cover image SEPTEMBER SONG


Andrew M. Greeley, . . Forge, $24.95 (317pp) ISBN 978-0-312-87225-0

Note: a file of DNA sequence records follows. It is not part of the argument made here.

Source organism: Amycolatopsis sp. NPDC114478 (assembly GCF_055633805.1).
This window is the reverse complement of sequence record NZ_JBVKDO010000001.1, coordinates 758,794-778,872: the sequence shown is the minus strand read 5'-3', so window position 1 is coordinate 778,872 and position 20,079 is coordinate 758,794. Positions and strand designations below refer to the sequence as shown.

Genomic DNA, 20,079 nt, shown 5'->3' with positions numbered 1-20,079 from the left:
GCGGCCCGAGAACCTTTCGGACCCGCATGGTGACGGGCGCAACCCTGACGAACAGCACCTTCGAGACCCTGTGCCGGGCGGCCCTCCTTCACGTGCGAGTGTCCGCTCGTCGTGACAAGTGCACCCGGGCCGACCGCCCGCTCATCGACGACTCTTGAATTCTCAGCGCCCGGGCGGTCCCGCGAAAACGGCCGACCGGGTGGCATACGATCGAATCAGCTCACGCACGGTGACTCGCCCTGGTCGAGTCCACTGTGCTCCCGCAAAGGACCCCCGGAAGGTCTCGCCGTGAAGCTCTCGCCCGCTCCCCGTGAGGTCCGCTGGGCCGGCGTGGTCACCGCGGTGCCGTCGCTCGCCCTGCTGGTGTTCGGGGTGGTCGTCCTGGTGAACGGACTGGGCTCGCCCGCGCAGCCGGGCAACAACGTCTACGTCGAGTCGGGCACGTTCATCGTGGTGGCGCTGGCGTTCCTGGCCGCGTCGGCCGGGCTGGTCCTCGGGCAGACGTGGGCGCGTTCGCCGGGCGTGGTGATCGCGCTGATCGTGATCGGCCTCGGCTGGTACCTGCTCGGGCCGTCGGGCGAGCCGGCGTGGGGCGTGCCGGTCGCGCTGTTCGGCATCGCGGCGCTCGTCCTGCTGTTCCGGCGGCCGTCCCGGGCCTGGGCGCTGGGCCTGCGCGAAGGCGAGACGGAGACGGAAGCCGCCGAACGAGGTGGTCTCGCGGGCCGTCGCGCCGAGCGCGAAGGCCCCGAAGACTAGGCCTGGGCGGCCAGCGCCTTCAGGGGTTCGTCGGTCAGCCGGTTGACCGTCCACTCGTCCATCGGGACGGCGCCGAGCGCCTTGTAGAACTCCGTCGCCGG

This fourth installment in Father Greeley's ongoing O'Malley family saga (A Midwinter's Tale; Younger Than Springtime; Christmas Wedding) focuses on the spitfire Irish Chuck O'Malley and his gorgeous wife, Rosemarie. Set against the turbulent events of the 1960s following the Kennedy assassination, the novel opens with Chuck handing in his resignation as German ambassador to President Johnson. On a first-name basis with all the major political figures of the time, Chuck strongly opposes Lyndon's position on the Vietnam War. He returns to Chicago with his wife and five children, only to be notified by Bobby (Kennedy, that is) of the historic civil rights march in Selma, Ala. With the dynamic Rosemarie by his side, he rushes to the South to march alongside Dr. Martin Luther King. The story continues summarily as the O'Malleys skip from one political hot spot to the next, making their appearances at the Chicago Democratic Convention and even in Vietnam, always with Chuck front and center and doting narrator Rosemarie singing her "little leprechaun's" praises. Sprinkled with similarly silly endearments and some chaste love-making scenes, the novel proceeds along a predictable historic course, weaving a Forrest Gump–like path through the '60s. Not quite as entertaining as Gump's tale, though charged with its own innocent brio, the O'Malley saga loses steam faster than its prolific author, who will probably churn out the next installment before the reader reaches the end of this one. (Sept.)